Thank heavens for Yanis. He brought a plastic container to school on Wednesday. In it, he assured me, there were ‘two big snails and three small ones.’
Well, I spotted the big snails. Or to be more precise, the two big – but somewhat empty - snail shells.
But where on earth were the three small snails?
I even put on my glasses!
It took Beatrix’s eagle eyes to spot them, variously tucked into the tiniest crevices in the damp bark that Yanis had thoughtfully provided for them (along, if you are interested, with a bit of soil and some leaves from the plants near where he found them).
Well, of course there was great excitement when Beatrix gently (they really were terribly small) prised one out and let in slide along her hand. There was even more excitement (if that is possible) when hand lenses were provided, for a closer look.
We got to see the shell of course (with its spiral shape – more of which later) and the tentacles (and snails, as you may just be able to see from the photo, have two sets; a long pair with eyes on the ends and a shorter pair, which we later discovered, are for feeling). We learned that the slimy part along which the snail moves is called a foot.
Later we looked at a different photograph of a (similarly small) snail to see if we could spot those same body parts.
I wonder; can you point to those body parts? Can you see two sets of tentacles? The shell is quite easy to see, isn’t it (but the spiral, in case you were wondering, is on the other side!) The foot? That’s the bit that is ‘sticking’ to the bamboo shoot. And what about those eyes? Remember; they are on the ends of the longest pair of tentacles.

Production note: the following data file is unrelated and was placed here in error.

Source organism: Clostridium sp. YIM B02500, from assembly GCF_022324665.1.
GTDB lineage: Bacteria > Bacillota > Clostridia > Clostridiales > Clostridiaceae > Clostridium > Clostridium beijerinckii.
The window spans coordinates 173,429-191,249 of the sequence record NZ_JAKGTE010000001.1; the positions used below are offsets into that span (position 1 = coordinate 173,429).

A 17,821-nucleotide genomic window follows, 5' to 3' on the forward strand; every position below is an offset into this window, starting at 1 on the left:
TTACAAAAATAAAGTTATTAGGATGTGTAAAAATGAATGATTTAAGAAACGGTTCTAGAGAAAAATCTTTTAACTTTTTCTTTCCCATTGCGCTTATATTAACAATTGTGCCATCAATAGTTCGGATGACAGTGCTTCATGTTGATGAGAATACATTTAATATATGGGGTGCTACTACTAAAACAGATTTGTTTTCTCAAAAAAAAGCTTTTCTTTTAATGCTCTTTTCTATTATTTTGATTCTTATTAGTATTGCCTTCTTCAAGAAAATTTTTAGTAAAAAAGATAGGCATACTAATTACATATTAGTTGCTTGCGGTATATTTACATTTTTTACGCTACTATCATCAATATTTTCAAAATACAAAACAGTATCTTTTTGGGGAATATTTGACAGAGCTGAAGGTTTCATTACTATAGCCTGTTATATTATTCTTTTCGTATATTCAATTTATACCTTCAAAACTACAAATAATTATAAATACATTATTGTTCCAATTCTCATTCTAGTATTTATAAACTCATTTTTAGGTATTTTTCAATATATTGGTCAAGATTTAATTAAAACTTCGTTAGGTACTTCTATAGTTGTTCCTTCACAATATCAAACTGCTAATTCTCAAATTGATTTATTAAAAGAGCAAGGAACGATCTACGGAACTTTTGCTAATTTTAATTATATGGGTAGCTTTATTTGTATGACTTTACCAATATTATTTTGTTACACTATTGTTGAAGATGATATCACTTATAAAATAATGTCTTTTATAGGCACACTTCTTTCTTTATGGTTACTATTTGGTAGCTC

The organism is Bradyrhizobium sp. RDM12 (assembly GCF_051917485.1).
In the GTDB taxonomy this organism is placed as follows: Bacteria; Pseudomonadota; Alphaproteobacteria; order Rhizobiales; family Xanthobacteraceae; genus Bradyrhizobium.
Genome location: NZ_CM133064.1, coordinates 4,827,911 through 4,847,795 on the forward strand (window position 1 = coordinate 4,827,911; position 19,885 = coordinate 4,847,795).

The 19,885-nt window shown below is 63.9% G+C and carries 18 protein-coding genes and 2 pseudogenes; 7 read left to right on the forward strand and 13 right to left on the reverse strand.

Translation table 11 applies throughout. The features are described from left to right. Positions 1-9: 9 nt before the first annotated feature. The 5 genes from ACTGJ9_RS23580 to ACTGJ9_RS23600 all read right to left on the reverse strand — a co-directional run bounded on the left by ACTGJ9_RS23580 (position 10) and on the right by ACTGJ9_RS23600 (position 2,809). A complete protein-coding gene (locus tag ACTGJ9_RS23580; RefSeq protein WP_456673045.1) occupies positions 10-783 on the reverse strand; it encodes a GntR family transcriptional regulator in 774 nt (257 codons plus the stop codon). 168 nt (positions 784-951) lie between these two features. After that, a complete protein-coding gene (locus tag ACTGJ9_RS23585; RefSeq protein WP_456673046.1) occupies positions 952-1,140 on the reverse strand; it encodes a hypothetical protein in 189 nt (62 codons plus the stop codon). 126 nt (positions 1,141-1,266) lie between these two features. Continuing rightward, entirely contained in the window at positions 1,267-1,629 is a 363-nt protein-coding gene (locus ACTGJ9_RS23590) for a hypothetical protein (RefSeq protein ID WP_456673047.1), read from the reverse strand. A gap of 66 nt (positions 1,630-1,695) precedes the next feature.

Later still, and following further research, we talked together to remind ourselves just how much we had learned about snails and their cycle of life. And then we wrote down at least two facts about snails.
Here are just some of the ones we came up with:
‘Snails hide in shells when they are scared.’
‘You can find snails under leaves.’
‘Snails have tentacles to feel.’
‘On their tentacles they have eyes.’
‘While the snail grows, his spirals get more.’
‘Snails lay eggs.’
‘Snails stick together.’
‘Snails are slimy.’
‘Snails lay their eggs in the ground. They cover them up with earth.’
Then (most of us) using the photo of Yanis’ small snail as the ‘recently-hatched’ stage of the life cycle we had a go at completing the circle. Take a look….
how we did.
Finally, just to make sure you have it right, here is the solution to the problem I set earlier about the body parts of a snail. Courtesy of someone in 1b (sorry, but in editing the photo, I inadvertently chopped off the name!)